Development of Hepatic Failure Despite Use of Intravenous Acetylcysteine After a Massive Ingestion of Acetaminophen and Diphenhydramine

October 27, 2009, 11:32 pm

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DEVELOPMENT OF HEPATIC FAILURE DESPITE USE OF INTRAVENOUS ACETYLCYSTEINE AFTER A MASSIVE INGESTION OF ACETAMINOPHEN AND DIPHENHYDRAMINE. Schwartz EA et al. Ann Emerg Med Sept. 2009;54:421-423.

Abstract

This uncommonly interesting case report describes a 48-year-old woman who ingested 150 tablets of Tylenol PM, each containing 500 mg acetaminophen and 25 mg diphenhydramine.  On arrival at hospital, she had clear signs of anticholinergic overdose (tachycardia, dry skin, encephalopathy) but normal liver enzymes and INR.  The initial 4 hour acetaminophen (APAP) level — 104 mcg/ml — was below the treatment line on the Rumack-Mathew nomogram, but since the history was initially unclear intravenous N-acetylcysteine (IV-NAC) was started.  However, the APAP level continued to rise for almost two days, crossing clearly into the treatment area of the nomogram and peaking at 264 mcg/ml.   IV-NAC was continued beyond the standard 21-hour protocol, and at 56 hours whole bowel irrigation was begun.  Despite this treatment, the patient continued to deteriorate.  At the family’s request supportive care was withdrawn and the patient died after 5 days in the hospital.

Unfortunately, some important details are missing from this report.  Did the patient actually die of hepatic necrosis? Although her condition deteriorated, her AST, ALT, and INR were all decreasing at the time of death. Was the improved INR the result of replacement therapy? The authors state that the medical examiner determined that death was due to complications of APAP intoxication and hepatic necrosis. Was this on the basis of autopsy, or supposition?

Despite these omissions, there are two important lessons that can be learned from this case:

• Massive overdose and/or concomitant anticholinergic ingestion may alter the pharmacokinetics of APAP. The nomogram assumes that absorption will be essentially complete at 4 hours.  Therefore, in cases like this one, the nomogram may not be a reliable indicator of whether IV-NAC is needed and it is important to measure serial APAP levels.  At the end of the standard 21-hour IV protocol, the APAP level should again be determined to confirm that the drug is eliinated.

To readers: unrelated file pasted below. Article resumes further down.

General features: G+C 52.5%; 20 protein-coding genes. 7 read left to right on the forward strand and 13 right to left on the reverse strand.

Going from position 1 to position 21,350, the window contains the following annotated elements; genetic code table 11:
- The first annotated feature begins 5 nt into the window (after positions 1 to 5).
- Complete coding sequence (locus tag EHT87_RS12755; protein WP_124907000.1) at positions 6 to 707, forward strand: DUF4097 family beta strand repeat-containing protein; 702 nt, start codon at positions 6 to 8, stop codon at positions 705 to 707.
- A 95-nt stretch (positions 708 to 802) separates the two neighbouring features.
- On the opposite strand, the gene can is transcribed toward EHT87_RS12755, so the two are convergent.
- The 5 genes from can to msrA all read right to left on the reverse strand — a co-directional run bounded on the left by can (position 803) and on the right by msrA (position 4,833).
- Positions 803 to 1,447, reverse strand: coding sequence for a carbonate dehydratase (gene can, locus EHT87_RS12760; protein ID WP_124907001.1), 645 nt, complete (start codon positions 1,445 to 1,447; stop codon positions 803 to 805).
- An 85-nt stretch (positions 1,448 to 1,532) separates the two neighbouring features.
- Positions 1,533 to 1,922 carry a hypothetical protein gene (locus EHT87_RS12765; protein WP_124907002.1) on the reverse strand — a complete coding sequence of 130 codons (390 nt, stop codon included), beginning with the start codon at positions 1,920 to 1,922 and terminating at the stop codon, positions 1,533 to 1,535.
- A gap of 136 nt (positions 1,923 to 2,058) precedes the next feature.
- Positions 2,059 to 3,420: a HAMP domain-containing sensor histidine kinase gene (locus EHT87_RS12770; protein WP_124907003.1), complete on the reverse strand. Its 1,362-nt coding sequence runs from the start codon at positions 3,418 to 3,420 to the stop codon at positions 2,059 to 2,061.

• When the APAP level remains elevated, it may be necessary to extend administration of IV-NAC beyond the standard FDA-approved 21-hour protocol. This should be done in consultation with a poison information center.

It is somewhat curious that the clinicians elected to carry out whole bowel irrigation in this patient who was also exhibiting signs of anticholinergic toxicity and had absent bowel sounds.  An alternative intervention to consider in cases of massive APAP ingestion is hemodialysis, which enhances plasma clearance of APAP.

2 Comments:

  1. precordialthump Says:

    That’s really interesting and somewhat puzzling case.

    I can’t help but think something else was going on… coingestants, sepsis? What caused the broad complex tachycardia (treated with NaHCO3)? I got the impression that the INR and LFTs improved without factor replacement and that progressive APAP-induced hepatic failure wasn’t the key issue.

    Could the medical examiner’s assessment be complicated by the fact that there was withdrawal of treatment and presumably significant hypoxemic multi-organ effects following this?

    Finally, great tip about the serial APAP levels in the context of an anticholinergic-induced ileus.

  2. Leon Says:

    I agree that something other than pure acetaminophen toxicity was happening — in fact, the authors of the paper suggest as much without really clarifying the issue.

    At 32 hours after presentation, the patient was intubated because of a Glasgow coma scale of 3, yet ALT and AST were each below 1000 — a clinical picture not consistent with hepatic encephalopathy. Could the patient’s unfortunate outcome been due to anticholinergic encephalopathy and aspiration pneumonia?